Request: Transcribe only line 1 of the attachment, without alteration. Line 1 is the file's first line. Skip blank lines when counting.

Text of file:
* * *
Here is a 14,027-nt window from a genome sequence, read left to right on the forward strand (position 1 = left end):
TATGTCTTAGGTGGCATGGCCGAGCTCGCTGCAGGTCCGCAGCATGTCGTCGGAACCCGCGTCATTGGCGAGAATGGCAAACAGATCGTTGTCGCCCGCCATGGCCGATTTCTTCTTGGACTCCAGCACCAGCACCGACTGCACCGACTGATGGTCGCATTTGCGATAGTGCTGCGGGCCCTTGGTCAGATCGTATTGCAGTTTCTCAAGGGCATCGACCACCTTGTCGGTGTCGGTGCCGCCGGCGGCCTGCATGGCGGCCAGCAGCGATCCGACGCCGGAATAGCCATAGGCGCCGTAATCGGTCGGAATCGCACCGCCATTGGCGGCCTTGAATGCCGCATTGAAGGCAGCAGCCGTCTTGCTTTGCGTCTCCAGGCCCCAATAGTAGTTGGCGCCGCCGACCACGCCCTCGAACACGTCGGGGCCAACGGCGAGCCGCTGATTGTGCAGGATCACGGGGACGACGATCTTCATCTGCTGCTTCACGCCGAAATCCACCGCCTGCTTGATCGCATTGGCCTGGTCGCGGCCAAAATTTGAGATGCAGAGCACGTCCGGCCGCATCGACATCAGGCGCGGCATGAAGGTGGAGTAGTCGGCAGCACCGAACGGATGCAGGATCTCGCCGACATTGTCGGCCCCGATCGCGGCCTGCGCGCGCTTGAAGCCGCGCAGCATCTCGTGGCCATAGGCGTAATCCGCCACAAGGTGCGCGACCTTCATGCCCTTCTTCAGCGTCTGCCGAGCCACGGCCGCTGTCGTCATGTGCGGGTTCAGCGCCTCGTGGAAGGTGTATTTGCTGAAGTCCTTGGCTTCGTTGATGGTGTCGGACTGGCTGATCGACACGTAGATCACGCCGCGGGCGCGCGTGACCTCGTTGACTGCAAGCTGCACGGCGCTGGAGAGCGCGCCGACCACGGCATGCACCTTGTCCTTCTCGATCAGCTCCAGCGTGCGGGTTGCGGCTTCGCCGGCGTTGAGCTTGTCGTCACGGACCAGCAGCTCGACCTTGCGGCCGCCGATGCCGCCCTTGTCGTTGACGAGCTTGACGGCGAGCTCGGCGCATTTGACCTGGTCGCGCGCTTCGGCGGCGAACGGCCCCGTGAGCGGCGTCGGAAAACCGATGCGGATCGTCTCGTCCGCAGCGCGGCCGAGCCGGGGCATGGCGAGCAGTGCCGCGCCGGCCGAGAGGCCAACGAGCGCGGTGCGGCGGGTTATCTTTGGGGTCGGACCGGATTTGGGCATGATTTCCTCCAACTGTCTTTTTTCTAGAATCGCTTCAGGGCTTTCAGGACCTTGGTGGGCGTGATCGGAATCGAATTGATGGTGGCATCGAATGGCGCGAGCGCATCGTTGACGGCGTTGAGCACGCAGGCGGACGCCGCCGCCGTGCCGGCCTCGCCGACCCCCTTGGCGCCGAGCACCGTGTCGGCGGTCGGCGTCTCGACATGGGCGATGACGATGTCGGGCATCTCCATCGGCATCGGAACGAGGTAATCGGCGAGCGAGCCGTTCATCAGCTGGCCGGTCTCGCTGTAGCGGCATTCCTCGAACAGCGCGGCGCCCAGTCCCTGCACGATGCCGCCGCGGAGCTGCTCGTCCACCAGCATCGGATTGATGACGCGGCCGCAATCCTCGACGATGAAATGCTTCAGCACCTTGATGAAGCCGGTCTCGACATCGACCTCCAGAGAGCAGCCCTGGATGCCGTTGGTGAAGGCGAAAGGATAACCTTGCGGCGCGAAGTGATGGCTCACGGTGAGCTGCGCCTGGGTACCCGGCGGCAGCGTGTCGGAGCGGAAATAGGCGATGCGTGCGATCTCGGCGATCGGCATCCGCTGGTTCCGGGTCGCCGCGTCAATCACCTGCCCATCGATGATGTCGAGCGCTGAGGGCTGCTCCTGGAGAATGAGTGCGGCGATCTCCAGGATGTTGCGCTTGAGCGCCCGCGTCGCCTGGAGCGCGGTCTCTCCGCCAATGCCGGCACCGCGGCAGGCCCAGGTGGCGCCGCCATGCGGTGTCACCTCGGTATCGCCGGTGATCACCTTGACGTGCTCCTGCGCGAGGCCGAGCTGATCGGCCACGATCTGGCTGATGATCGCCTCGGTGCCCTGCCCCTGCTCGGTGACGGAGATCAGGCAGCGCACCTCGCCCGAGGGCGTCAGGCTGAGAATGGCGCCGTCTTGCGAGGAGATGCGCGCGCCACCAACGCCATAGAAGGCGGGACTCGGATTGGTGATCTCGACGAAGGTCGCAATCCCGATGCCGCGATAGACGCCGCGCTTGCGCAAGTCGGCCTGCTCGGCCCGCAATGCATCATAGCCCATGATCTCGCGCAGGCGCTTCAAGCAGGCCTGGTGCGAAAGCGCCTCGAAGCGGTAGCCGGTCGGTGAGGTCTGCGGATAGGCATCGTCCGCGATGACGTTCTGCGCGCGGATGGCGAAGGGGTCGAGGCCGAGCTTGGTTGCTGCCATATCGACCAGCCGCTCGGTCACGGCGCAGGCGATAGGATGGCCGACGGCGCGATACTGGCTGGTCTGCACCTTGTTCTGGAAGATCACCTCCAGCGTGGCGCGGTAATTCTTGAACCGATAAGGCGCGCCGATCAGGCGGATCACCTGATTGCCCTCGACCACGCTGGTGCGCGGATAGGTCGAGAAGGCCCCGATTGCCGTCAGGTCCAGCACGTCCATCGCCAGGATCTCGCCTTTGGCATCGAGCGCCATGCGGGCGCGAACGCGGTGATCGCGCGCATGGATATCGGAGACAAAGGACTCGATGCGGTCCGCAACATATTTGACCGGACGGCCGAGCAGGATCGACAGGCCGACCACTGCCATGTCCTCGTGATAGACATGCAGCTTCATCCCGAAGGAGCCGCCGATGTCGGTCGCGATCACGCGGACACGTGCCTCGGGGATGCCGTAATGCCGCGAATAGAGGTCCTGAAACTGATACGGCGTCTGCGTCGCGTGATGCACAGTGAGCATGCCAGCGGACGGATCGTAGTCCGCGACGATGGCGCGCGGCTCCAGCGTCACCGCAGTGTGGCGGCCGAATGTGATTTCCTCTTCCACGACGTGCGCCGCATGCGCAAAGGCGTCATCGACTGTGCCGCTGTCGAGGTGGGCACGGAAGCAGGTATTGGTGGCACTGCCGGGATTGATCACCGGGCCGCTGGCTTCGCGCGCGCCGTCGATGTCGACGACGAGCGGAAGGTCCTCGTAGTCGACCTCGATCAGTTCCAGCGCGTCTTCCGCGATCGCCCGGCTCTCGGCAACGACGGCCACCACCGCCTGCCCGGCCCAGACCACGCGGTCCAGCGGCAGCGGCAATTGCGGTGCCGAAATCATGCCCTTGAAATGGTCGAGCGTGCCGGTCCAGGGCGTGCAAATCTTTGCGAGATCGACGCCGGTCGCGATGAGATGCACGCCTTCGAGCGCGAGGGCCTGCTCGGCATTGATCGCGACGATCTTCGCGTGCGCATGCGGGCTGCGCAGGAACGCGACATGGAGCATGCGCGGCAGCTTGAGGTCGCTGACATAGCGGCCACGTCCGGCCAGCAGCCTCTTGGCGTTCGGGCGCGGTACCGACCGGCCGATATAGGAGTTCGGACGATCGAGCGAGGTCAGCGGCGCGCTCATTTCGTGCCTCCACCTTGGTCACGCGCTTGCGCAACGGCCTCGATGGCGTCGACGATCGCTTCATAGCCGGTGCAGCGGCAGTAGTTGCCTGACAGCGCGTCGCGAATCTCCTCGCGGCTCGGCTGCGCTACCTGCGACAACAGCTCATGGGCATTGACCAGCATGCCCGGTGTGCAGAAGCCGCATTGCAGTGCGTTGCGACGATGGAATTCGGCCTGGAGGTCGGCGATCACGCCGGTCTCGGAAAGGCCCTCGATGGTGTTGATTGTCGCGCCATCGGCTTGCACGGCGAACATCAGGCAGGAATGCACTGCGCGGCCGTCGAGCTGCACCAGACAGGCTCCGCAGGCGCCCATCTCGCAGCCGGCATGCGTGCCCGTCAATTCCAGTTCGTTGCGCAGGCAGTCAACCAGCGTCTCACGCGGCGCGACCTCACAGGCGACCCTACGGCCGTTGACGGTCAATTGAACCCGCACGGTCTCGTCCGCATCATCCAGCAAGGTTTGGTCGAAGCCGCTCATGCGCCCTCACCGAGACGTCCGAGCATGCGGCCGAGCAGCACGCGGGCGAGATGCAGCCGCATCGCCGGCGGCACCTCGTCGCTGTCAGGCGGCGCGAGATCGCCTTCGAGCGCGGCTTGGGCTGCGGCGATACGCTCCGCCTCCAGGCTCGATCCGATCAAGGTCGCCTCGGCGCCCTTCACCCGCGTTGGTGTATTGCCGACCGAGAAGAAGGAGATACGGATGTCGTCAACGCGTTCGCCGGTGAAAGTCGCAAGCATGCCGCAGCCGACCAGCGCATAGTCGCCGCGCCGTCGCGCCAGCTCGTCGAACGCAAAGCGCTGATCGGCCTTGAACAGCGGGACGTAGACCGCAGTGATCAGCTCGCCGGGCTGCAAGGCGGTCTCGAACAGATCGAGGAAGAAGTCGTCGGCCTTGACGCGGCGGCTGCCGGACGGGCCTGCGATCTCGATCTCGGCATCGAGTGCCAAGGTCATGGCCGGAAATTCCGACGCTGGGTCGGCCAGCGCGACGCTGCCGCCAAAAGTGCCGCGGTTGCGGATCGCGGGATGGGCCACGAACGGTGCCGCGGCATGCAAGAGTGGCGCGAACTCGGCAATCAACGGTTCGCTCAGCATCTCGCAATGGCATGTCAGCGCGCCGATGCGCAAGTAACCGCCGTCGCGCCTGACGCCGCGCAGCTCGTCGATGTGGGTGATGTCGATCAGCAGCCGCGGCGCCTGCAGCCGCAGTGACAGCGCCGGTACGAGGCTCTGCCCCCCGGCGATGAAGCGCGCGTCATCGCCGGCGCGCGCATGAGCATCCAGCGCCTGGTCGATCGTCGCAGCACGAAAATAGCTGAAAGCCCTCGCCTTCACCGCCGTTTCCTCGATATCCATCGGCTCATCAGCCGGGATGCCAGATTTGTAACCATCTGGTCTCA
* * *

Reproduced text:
Here is a 14,027-nt window from a genome sequence, read left to right on the forward strand (position 1 = left end):